Anyway. When Jehu arrived at the royal house in Jezreel, Jezebel did something which strikes many present-day readers as odd: She put on her makeup and fixed her hair. 2Ki 9.30 In American culture, women didn’t wear makeup for about three centuries; only actors and whores did. So our culture still frequently assumes this “painted Jezebel” did this so she might seduce Jehu. It’s a laughable interpretation: It doesn’t fit at all with her words, ’cause as Jehu entered the grounds, she taunted him and called him a murderer. 2Ki 9.31 What’s more likely is she knew she was gonna die, and hoped to go to her death looking decent.

Which just wasn’t gonna happen. Jehu had two eunuchs throw her out of the window, then ran over her with his chariot horses. 2Ki 9.32-33 When he finally bothered to have her buried, he found the dogs had got to her first, 2Ki 9.34-37 just as Elijah had said.

Jezebel of Thyatira.

When Jesus appeared to John and had him write Revelation, his message to his church of Thyatira was largely this.

Revelation 2.20-25 KWL
20 “But I have against you that you forgive the woman Jezebel, who calls herself a prophet.
She teaches, and leads my slaves astray into porn and eating idol-offerings.
21 I gave her time to repent, and she didn’t want to repent of her porn.
22 Look, I throw her, and the adulterers with her, into bed and great suffering,
lest they repent of her works. 23 I’ll put her children to death.
Everyone in the churches will know I’m the one who examines minds and hearts,
and I give to each person according to your works.
24 I tell the rest of you Thyatirans, whoever doesn’t have this teaching,
whoever doesn’t know ‘Satan’s deep things,’ as they’re called,
I don’t put any other burdens on you.
25 Only cling to what you already have till I come.”

Revelation is an apocalypse, a prophecy where, like parables, the images and words in it represent other things. This woman wasn’t literally named Jezebel. Jesus picked the name because this fake prophet in Thyatira, just like Jezebel of Samaria, was a total devotee to the immoral idols of her homeland instead of the LORD.

Jezebel of Thyatira was enabling idolatry in Jesus’s church, just like Jezebel of Israel had enabled idolatry in ancient Israel. This is only speculation, but I would guess she was teaching ’em God’s grace made it okay for them to dabble in idolatry. Ancient Roman paganism wasn’t a whole lot different from Baalism, particularly in the ritual sex and ritual magic. So it was having the same effects: The Christians were becoming immoral and evil. And just as the LORD sent Elijah to Jezebel and Ahab to get ’em to repent, Jesus gave this woman plenty of time to repent too. But now it was time for consequences. Sounds like illness; probably sexually transmitted diseases, or at least food poisoning.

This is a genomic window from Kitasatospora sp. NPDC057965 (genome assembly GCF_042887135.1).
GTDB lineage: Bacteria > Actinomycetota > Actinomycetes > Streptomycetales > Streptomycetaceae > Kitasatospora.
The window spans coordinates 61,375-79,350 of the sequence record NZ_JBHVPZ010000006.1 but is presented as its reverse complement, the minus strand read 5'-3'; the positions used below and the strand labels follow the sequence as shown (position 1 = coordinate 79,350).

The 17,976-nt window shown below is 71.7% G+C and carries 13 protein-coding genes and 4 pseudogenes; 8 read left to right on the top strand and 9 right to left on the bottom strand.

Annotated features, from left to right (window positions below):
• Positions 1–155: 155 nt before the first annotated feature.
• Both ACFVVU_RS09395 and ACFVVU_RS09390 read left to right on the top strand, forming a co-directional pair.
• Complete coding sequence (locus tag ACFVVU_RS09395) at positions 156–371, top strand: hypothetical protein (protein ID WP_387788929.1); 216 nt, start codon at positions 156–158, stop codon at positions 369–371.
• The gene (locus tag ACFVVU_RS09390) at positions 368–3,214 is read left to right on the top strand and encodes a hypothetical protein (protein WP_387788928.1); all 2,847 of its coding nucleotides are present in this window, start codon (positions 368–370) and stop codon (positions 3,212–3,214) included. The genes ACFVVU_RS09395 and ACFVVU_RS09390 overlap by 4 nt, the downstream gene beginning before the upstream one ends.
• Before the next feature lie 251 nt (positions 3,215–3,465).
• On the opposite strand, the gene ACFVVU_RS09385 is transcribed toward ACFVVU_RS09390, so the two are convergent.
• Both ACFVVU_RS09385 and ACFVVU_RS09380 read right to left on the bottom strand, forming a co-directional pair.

That’s the real issue: False teaching. Idolatry. Heresy. Christians who think it’s okay to be Christian, but dabble in other religions and spiritualities. We got a number of not-all-that-devout Christians who don’t really care to go much deeper into Christianity, but are sorta curious about what Hinduism or Buddhism or Wicca or Spiritualism teaches, and wonder if they can’t mix a few of those beliefs into the pile.

But we can’t be Christian and dabble in other religions. You can’t be a Christian Wiccan, or a Christian Hindu, or a Christian Spiritualist. You can try to be a Jewish Christian, thanks to the huge amount of overlap; but as both Jews and Christians recognize, your ultimate affiliation is with Christ Jesus. Exactly as Jesus taught about money, we can’t serve two masters. Mt 6.24 One’s gonna win out. When Buddhism and Christianity don’t overlap, a “Buddhist Christian” is gonna follow either the Buddha or the Christ—and if they go back and forth between their two gurus, they’re really following neither; they’re doing as they please.

So Jezebelism is really about that. But of course, Christians popularly presume it’s either about usurpation or loose women.


Usurpation means seizing control that’s not rightfully yours. This is a valid problem in our churches. But sometimes it’s not. Valid instances would be churches with

  • A self-anointed prophet who wants everyone to recognize their authority as God’s mouthpiece.